My experience living in the city has been slightly different — I at least see a spectrum of activity levels. When I go running in the morning, I’m not the only one on the road. There is a gym near my apartment that has a decent number of members, although few of them utilize it on a regular basis. It was encouraging to see some active people and feel that I wasn’t so different after all! Of course, a few days later I notice a woman getting off a khumbi less than a 5 minute walk from town… which means she waited 5-15 minutes for the khumbi to fill in town rather than walking 5 minutes. I saw the same woman do this every morning for a couple of weeks, and it saddened me greatly. Simple things like walking to and from the store, or to work, when possible just aren’t thought of much.
I’ll be interested to see how things are moving forward, because I think more attention is being paid to these issues. There’s a lot more information being made available about diabetes and the importance of living a healthy lifestyle, and the schools recently began offering physical education as a class. Still, there are conflicting opinions regarding an ideal weight — with some of the more “Westernized” people living/working in town ascribing to a more Western ideal of being thin, while a more traditional opinion exists that says having a belly shows that you’re doing well financially (something that caused me a LOT of stress when I gained weight and had people constantly commenting “you’re getting fat!”). On top of all of that, some stigma still exists with regards to certain body types being attached to idea of HIV or being on ART treatment for HIV.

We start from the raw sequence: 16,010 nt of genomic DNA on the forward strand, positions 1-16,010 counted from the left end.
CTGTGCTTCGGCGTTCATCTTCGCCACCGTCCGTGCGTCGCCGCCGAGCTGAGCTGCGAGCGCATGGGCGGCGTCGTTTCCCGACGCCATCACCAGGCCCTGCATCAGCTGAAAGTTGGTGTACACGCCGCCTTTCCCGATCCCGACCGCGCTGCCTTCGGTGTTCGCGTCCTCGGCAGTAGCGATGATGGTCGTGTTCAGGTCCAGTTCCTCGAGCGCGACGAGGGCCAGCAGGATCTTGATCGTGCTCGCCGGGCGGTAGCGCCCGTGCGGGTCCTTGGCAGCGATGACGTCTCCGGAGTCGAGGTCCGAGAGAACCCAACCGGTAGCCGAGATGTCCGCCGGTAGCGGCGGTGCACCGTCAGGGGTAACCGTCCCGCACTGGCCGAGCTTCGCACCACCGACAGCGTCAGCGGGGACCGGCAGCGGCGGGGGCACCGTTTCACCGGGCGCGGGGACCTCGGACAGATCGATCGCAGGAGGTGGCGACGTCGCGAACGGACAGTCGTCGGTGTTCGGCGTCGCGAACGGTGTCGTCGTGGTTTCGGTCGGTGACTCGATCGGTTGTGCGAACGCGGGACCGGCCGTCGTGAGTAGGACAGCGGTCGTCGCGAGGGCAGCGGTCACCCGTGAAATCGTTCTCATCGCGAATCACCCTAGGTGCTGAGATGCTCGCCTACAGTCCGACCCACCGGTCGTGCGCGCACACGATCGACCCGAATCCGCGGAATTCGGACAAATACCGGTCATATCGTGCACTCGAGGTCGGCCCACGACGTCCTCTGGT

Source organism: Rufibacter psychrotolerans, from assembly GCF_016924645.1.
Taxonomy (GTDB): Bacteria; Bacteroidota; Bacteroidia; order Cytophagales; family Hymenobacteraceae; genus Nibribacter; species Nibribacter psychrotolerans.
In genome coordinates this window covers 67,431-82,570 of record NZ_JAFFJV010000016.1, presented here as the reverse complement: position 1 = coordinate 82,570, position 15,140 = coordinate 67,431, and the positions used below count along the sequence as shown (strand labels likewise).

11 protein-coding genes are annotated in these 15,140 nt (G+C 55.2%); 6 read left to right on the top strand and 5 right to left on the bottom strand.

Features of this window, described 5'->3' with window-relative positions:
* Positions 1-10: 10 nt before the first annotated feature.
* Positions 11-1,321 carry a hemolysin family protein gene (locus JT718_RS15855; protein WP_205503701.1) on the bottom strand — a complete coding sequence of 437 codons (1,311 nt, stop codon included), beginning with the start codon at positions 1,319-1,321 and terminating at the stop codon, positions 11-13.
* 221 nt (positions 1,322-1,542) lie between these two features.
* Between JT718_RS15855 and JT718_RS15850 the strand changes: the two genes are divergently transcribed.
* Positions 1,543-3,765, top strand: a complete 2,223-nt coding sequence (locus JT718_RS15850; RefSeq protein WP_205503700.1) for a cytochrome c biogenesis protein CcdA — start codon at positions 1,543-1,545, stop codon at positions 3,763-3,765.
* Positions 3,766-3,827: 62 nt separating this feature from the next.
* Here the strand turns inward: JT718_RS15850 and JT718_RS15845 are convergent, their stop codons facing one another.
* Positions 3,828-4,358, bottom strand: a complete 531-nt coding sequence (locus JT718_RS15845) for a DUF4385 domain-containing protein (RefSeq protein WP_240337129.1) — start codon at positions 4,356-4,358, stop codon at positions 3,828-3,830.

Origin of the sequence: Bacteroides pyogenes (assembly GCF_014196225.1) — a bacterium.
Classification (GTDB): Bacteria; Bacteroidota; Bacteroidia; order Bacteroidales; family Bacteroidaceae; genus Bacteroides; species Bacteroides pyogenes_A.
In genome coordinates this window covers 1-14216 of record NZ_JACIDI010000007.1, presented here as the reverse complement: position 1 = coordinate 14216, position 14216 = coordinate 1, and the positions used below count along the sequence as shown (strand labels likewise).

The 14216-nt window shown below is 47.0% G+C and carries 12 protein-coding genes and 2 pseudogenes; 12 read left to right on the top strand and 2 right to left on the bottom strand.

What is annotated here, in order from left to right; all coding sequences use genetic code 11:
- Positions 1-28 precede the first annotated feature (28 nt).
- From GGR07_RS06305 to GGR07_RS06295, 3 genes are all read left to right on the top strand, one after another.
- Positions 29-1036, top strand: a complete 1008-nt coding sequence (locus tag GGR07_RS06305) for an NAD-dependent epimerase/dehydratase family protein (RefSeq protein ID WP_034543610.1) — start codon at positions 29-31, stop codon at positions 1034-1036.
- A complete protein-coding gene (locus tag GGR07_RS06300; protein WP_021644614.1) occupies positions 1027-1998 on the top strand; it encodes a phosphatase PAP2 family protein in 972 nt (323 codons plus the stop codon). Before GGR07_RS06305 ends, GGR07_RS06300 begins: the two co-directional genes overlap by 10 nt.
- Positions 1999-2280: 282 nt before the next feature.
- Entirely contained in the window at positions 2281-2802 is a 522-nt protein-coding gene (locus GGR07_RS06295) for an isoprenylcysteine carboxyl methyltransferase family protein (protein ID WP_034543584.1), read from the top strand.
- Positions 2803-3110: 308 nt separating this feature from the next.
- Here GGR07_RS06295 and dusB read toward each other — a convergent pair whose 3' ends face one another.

Personally, I wish that physical activity could be somewhat disassociated with standards of beauty or ideal bodies… because even if you want to keep your belly, it would be healthy to go for a brisk watch each day! I’ve recently noticed these issues emerging in children as well, and think that child obesity is so preventable yet so hard to overcome. I hope that the new activities at school will help, but I know that it will take time and a lot of concerted effort to get people moving and leading healthier lives.
Although the study on inactivity of country’s populations was the catalyst for this post, it’s not something I’m presenting as an end-all-be-all. I’m a little curious about the methodologies and how it classified activity… since I know that in the rural areas a lot of people still have to walk to fetch water and fire wood, and anyone who has ever done laundry by hand can attest to the fact that it is some serious activity! I hope that circumstances will improve, and the life expectancy and quality of life here can continue to return to levels from before the HIV epidemic broke out. All of the health problems plaguing this country are intertwined; some are easy to prevent and respond to, while others are significantly more challenging. Kancane kancane it can be done, and it all starts by doing what you can, when you can.